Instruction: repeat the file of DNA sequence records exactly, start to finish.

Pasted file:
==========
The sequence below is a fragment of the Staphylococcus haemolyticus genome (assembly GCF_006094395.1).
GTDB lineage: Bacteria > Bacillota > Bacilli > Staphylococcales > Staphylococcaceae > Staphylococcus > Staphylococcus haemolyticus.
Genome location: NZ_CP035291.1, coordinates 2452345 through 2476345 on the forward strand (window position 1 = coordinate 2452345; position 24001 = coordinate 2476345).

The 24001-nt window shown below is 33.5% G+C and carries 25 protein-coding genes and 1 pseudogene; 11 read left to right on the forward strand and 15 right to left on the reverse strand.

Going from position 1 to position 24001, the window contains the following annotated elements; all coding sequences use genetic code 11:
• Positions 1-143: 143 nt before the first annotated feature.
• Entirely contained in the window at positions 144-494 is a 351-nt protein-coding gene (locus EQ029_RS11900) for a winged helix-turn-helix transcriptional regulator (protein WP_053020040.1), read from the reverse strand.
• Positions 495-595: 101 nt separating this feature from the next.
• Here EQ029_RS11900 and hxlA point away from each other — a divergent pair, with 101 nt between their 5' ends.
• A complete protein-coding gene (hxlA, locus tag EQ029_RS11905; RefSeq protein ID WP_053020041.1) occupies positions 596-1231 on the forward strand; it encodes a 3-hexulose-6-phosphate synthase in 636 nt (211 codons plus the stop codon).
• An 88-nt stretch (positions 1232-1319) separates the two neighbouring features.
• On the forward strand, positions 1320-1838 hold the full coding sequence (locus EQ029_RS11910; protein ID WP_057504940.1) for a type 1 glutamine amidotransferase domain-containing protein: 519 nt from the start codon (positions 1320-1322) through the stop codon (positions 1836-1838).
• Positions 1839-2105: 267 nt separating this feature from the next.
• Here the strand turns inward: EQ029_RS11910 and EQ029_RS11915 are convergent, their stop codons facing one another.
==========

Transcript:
The sequence below is a fragment of the Staphylococcus haemolyticus genome (assembly GCF_006094395.1).
GTDB lineage: Bacteria > Bacillota > Bacilli > Staphylococcales > Staphylococcaceae > Staphylococcus > Staphylococcus haemolyticus.
Genome location: NZ_CP035291.1, coordinates 2452345 through 2476345 on the forward strand (window position 1 = coordinate 2452345; position 24001 = coordinate 2476345).

The 24001-nt window shown below is 33.5% G+C and carries 25 protein-coding genes and 1 pseudogene; 11 read left to right on the forward strand and 15 right to left on the reverse strand.

Going from position 1 to position 24001, the window contains the following annotated elements; all coding sequences use genetic code 11:
• Positions 1-143: 143 nt before the first annotated feature.
• Entirely contained in the window at positions 144-494 is a 351-nt protein-coding gene (locus EQ029_RS11900) for a winged helix-turn-helix transcriptional regulator (protein WP_053020040.1), read from the reverse strand.
• Positions 495-595: 101 nt separating this feature from the next.
• Here EQ029_RS11900 and hxlA point away from each other — a divergent pair, with 101 nt between their 5' ends.
• A complete protein-coding gene (hxlA, locus tag EQ029_RS11905; RefSeq protein ID WP_053020041.1) occupies positions 596-1231 on the forward strand; it encodes a 3-hexulose-6-phosphate synthase in 636 nt (211 codons plus the stop codon).
• An 88-nt stretch (positions 1232-1319) separates the two neighbouring features.
• On the forward strand, positions 1320-1838 hold the full coding sequence (locus EQ029_RS11910; protein ID WP_057504940.1) for a type 1 glutamine amidotransferase domain-containing protein: 519 nt from the start codon (positions 1320-1322) through the stop codon (positions 1836-1838).
• Positions 1839-2105: 267 nt separating this feature from the next.
• Here the strand turns inward: EQ029_RS11910 and EQ029_RS11915 are convergent, their stop codons facing one another.